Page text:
Antonio Cipollone, Awarded First Anti-Tobacco Damages, Dies at 66
NEWARK, N.J. (AP) _ Antonio Cipollone, whose lawsuit against three cigarette makers in the death of his first wife resulted in the first jury damage award for a smoker’s death, has died, his wife said today.
Cipollone was admitted to Community Memorial Hospital in Toms River Jan. 4 and died Jan. 10 of pneumonia and heart failure, said Dorothy Cipollone. He was 66.
A day after he entered the hospital, the 3rd U.S. Circuit Court of Appeals overturned a $400,000 judgment against Liggett Group Inc. But the court ordered a new trial and opened the door for other issues.
The June 1988 award after a four-month trial was the first granted by a jury in a lawsuit brought by a smoker or relatives against the tobacco industry.
Cipollone had carried on the suit brought by him and his first wife, Rose, who died at 58 of lung cancer in 1984. The suit named Liggett, Lorillard Inc. and Philip Morris Inc., which made the cigarettes Mrs. Cipollone smoked.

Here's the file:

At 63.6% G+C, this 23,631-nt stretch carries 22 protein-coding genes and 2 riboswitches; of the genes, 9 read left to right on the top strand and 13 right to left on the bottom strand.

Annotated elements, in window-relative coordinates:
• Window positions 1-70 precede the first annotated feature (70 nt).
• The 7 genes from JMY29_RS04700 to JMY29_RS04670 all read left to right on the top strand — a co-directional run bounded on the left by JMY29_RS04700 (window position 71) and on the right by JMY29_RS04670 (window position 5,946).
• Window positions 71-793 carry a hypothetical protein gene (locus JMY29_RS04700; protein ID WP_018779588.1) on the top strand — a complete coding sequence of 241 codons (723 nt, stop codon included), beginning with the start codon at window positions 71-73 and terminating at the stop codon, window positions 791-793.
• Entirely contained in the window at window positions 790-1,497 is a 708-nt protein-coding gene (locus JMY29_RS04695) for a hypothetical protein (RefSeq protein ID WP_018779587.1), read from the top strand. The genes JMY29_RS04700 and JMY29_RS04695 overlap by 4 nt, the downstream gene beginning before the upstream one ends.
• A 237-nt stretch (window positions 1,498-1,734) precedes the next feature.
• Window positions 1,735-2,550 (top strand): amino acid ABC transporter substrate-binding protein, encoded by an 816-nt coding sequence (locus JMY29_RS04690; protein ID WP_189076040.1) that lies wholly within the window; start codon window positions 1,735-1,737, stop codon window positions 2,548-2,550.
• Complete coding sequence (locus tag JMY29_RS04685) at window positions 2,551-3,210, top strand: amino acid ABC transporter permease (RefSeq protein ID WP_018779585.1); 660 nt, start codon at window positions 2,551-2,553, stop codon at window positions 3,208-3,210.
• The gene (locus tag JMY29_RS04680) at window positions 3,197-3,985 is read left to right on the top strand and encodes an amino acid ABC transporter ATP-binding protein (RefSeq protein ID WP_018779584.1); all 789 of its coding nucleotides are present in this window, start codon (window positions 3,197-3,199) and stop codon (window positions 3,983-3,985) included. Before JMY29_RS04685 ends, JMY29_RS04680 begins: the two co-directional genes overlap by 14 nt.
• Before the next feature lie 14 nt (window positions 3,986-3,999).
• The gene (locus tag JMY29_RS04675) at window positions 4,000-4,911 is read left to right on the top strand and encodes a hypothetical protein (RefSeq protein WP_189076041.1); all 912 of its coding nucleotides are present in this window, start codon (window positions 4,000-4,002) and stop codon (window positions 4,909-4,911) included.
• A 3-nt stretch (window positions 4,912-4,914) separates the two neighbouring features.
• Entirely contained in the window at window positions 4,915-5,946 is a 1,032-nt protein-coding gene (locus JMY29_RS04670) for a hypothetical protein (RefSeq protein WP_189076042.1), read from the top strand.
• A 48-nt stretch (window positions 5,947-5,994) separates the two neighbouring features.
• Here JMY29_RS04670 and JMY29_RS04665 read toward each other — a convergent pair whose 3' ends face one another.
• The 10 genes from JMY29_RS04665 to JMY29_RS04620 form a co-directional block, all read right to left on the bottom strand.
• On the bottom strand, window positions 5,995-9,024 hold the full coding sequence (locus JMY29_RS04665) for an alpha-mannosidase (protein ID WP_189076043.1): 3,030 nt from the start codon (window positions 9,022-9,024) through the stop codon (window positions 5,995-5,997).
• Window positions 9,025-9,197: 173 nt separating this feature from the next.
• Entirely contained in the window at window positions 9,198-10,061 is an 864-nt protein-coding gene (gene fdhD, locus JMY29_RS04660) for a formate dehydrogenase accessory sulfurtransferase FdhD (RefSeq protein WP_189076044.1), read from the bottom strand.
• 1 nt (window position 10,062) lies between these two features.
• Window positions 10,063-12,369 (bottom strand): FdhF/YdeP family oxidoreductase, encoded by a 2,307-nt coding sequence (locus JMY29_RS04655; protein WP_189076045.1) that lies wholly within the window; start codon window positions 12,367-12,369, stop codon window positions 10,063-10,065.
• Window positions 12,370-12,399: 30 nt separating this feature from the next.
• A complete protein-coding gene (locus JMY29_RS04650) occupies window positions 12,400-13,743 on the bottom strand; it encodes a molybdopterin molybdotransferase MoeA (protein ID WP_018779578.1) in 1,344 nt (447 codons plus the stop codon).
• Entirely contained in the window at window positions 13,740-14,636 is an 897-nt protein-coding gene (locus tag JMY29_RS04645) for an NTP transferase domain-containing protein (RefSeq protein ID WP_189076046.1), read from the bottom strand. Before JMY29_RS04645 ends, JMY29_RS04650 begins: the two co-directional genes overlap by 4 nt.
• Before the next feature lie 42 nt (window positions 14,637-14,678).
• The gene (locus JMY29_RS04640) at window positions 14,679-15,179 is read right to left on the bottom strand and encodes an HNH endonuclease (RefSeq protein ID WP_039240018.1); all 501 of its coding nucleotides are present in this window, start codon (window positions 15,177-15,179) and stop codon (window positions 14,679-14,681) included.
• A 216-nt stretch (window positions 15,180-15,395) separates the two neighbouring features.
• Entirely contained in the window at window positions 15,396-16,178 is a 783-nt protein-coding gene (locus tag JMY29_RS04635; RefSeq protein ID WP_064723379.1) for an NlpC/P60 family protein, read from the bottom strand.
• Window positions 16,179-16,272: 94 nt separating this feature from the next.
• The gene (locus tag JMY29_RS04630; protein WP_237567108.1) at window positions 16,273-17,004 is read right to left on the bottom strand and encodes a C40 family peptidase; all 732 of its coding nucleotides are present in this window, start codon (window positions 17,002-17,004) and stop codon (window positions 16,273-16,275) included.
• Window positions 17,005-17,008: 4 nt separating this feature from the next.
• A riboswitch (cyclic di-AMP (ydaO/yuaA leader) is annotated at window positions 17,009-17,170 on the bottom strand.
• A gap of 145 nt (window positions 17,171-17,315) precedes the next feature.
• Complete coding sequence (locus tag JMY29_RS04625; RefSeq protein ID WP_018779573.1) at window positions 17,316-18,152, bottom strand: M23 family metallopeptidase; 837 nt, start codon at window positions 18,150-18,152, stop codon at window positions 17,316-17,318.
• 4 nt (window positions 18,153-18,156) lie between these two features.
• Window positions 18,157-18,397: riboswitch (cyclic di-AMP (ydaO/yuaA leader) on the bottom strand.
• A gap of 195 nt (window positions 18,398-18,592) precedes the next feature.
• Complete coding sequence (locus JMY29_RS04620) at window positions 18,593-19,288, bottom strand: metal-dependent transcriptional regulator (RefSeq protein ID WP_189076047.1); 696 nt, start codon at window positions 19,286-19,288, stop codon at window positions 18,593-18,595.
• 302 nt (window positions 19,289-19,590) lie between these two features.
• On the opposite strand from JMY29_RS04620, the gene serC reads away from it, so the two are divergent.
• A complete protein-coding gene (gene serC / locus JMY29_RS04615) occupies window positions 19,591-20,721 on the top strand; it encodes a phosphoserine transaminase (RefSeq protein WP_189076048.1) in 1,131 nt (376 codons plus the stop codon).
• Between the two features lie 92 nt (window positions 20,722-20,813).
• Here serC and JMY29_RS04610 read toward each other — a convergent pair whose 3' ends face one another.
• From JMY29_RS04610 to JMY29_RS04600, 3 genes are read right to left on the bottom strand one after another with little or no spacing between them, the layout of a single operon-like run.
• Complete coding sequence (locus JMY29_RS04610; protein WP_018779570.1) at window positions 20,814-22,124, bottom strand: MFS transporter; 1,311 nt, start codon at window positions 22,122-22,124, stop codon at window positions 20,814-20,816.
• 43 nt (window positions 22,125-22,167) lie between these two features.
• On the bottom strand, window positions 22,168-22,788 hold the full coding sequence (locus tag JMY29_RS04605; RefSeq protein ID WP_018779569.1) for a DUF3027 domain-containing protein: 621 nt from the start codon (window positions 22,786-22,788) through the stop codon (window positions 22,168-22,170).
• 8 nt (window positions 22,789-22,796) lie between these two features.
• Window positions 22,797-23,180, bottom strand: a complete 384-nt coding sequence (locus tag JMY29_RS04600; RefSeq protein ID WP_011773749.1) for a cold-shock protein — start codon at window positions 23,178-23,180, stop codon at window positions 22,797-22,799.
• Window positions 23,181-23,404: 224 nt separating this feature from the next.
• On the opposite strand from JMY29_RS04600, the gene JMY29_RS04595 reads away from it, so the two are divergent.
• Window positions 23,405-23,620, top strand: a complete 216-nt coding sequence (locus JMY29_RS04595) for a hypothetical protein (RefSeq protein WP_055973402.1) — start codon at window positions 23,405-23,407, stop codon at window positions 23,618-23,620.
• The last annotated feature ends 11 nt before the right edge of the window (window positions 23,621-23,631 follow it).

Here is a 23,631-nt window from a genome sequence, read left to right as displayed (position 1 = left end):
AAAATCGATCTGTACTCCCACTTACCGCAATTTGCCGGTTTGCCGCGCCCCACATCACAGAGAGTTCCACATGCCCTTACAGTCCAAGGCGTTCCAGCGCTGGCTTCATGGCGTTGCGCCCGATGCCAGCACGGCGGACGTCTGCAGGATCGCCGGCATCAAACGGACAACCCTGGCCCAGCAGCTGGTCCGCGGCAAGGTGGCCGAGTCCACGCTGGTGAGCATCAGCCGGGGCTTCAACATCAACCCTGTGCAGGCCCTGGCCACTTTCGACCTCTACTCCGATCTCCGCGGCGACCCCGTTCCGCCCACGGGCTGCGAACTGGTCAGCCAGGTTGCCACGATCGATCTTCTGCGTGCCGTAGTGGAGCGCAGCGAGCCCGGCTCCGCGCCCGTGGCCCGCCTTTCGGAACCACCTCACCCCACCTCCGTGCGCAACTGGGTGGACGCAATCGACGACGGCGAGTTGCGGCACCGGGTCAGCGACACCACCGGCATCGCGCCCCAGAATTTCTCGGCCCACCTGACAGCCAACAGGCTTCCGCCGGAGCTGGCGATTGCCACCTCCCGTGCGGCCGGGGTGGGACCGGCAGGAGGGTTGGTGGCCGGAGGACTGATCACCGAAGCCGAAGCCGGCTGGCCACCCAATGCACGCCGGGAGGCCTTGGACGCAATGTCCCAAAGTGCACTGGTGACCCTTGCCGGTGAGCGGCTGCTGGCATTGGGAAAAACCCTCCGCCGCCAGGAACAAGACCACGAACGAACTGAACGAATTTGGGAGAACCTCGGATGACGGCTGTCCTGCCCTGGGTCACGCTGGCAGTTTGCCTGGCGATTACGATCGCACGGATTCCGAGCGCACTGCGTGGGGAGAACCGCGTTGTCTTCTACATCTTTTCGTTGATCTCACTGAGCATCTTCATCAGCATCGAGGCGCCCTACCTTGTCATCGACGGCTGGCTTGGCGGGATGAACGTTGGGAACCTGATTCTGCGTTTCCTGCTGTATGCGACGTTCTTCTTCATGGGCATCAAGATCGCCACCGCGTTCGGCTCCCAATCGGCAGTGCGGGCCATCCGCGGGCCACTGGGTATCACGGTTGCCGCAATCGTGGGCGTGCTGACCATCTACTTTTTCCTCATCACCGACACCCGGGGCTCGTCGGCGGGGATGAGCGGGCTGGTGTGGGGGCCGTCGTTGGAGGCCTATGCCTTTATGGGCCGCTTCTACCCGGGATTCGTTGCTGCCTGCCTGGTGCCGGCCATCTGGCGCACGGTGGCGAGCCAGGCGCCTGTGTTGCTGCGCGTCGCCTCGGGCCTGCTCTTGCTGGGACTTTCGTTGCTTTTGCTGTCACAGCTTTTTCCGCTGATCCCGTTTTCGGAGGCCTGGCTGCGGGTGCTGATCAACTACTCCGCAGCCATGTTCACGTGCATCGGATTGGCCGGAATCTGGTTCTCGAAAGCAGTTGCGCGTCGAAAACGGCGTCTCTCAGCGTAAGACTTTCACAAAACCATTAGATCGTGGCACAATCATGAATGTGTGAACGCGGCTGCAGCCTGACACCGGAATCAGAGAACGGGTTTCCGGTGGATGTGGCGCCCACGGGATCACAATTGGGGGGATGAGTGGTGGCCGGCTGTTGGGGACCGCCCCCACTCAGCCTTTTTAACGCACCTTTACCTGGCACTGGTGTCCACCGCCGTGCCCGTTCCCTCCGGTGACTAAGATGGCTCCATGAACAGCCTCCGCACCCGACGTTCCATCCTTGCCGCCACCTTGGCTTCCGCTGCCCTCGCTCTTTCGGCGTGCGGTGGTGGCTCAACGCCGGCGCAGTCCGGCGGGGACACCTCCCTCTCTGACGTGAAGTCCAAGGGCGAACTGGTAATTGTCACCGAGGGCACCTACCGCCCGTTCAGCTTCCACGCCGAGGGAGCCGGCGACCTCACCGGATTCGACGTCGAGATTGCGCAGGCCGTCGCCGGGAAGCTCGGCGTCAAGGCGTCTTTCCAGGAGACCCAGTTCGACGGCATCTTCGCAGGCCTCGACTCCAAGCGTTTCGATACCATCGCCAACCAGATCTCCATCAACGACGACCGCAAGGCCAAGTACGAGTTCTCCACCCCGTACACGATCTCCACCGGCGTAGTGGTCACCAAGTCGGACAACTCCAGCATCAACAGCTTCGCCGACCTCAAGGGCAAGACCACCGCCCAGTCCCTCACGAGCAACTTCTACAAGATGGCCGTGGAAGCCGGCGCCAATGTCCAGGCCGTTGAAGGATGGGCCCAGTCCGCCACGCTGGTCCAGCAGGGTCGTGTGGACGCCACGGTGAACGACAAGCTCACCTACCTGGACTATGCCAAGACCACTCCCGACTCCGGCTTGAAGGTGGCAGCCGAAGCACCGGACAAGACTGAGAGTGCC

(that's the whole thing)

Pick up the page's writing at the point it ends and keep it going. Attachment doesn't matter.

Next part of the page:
Cipollone knew about the reversal, but ″it didn’t seem to concern him in the least,″ said Dorothy Cipollone.
″He was happy that he had gone through with whatever his wife, Rose, had started. He never had regrets.″
Cipollone’s attorney, Marc Z. Edell, said the family was still deciding whether to continue the case. No other family members were parties to the original suit.
Cipollone was born in Italy and came to the United States at age 15, living first in New York City. He worked in construction and as a cable splicer for U.S. Steel and in his own business before retiring in 1986.
He and Rose lived for years in Little Ferry, and he spent the last years of his life in Lakehurst.